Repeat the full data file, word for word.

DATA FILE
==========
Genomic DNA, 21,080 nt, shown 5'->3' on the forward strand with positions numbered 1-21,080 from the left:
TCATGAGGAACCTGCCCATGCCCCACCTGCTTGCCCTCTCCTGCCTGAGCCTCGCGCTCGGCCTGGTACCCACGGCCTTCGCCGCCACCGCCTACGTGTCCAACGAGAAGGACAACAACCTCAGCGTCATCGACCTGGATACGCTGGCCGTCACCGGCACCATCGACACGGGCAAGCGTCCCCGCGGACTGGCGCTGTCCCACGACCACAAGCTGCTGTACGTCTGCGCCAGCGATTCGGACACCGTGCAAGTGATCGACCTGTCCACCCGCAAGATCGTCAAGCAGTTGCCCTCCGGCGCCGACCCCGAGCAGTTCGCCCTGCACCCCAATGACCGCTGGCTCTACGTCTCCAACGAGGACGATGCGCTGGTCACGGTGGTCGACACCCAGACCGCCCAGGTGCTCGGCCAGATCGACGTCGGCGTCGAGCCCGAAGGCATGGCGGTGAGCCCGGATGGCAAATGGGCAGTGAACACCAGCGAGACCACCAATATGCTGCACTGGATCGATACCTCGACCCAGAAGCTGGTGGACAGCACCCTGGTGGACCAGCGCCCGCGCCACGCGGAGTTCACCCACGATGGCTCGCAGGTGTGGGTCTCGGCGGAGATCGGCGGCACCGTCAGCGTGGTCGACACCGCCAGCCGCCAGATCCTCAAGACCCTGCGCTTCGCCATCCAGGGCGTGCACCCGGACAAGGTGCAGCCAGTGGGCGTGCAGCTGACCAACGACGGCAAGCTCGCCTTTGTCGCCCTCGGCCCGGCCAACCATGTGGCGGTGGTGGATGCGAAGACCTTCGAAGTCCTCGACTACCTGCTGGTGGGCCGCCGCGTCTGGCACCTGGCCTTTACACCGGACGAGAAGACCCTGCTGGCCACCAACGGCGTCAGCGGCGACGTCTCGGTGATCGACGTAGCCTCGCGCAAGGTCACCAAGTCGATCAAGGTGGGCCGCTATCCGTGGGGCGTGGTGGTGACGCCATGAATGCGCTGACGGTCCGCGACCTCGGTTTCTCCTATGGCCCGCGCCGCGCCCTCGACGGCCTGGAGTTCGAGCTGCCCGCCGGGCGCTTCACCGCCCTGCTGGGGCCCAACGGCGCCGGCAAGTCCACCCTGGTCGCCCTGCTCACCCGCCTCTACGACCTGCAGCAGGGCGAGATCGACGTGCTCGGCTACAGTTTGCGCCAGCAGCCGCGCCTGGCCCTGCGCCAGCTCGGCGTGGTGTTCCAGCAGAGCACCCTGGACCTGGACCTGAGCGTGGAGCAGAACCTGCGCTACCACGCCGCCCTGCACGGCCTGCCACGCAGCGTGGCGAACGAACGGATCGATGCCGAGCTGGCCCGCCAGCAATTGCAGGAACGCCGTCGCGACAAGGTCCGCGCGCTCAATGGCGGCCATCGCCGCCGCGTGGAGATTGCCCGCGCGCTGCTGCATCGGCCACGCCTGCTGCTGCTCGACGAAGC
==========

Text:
Genomic DNA, 21,080 nt, shown 5'->3' on the forward strand with positions numbered 1-21,080 from the left:
TCATGAGGAACCTGCCCATGCCCCACCTGCTTGCCCTCTCCTGCCTGAGCCTCGCGCTCGGCCTGGTACCCACGGCCTTCGCCGCCACCGCCTACGTGTCCAACGAGAAGGACAACAACCTCAGCGTCATCGACCTGGATACGCTGGCCGTCACCGGCACCATCGACACGGGCAAGCGTCCCCGCGGACTGGCGCTGTCCCACGACCACAAGCTGCTGTACGTCTGCGCCAGCGATTCGGACACCGTGCAAGTGATCGACCTGTCCACCCGCAAGATCGTCAAGCAGTTGCCCTCCGGCGCCGACCCCGAGCAGTTCGCCCTGCACCCCAATGACCGCTGGCTCTACGTCTCCAACGAGGACGATGCGCTGGTCACGGTGGTCGACACCCAGACCGCCCAGGTGCTCGGCCAGATCGACGTCGGCGTCGAGCCCGAAGGCATGGCGGTGAGCCCGGATGGCAAATGGGCAGTGAACACCAGCGAGACCACCAATATGCTGCACTGGATCGATACCTCGACCCAGAAGCTGGTGGACAGCACCCTGGTGGACCAGCGCCCGCGCCACGCGGAGTTCACCCACGATGGCTCGCAGGTGTGGGTCTCGGCGGAGATCGGCGGCACCGTCAGCGTGGTCGACACCGCCAGCCGCCAGATCCTCAAGACCCTGCGCTTCGCCATCCAGGGCGTGCACCCGGACAAGGTGCAGCCAGTGGGCGTGCAGCTGACCAACGACGGCAAGCTCGCCTTTGTCGCCCTCGGCCCGGCCAACCATGTGGCGGTGGTGGATGCGAAGACCTTCGAAGTCCTCGACTACCTGCTGGTGGGCCGCCGCGTCTGGCACCTGGCCTTTACACCGGACGAGAAGACCCTGCTGGCCACCAACGGCGTCAGCGGCGACGTCTCGGTGATCGACGTAGCCTCGCGCAAGGTCACCAAGTCGATCAAGGTGGGCCGCTATCCGTGGGGCGTGGTGGTGACGCCATGAATGCGCTGACGGTCCGCGACCTCGGTTTCTCCTATGGCCCGCGCCGCGCCCTCGACGGCCTGGAGTTCGAGCTGCCCGCCGGGCGCTTCACCGCCCTGCTGGGGCCCAACGGCGCCGGCAAGTCCACCCTGGTCGCCCTGCTCACCCGCCTCTACGACCTGCAGCAGGGCGAGATCGACGTGCTCGGCTACAGTTTGCGCCAGCAGCCGCGCCTGGCCCTGCGCCAGCTCGGCGTGGTGTTCCAGCAGAGCACCCTGGACCTGGACCTGAGCGTGGAGCAGAACCTGCGCTACCACGCCGCCCTGCACGGCCTGCCACGCAGCGTGGCGAACGAACGGATCGATGCCGAGCTGGCCCGCCAGCAATTGCAGGAACGCCGTCGCGACAAGGTCCGCGCGCTCAATGGCGGCCATCGCCGCCGCGTGGAGATTGCCCGCGCGCTGCTGCATCGGCCACGCCTGCTGCTGCTCGACGAAGC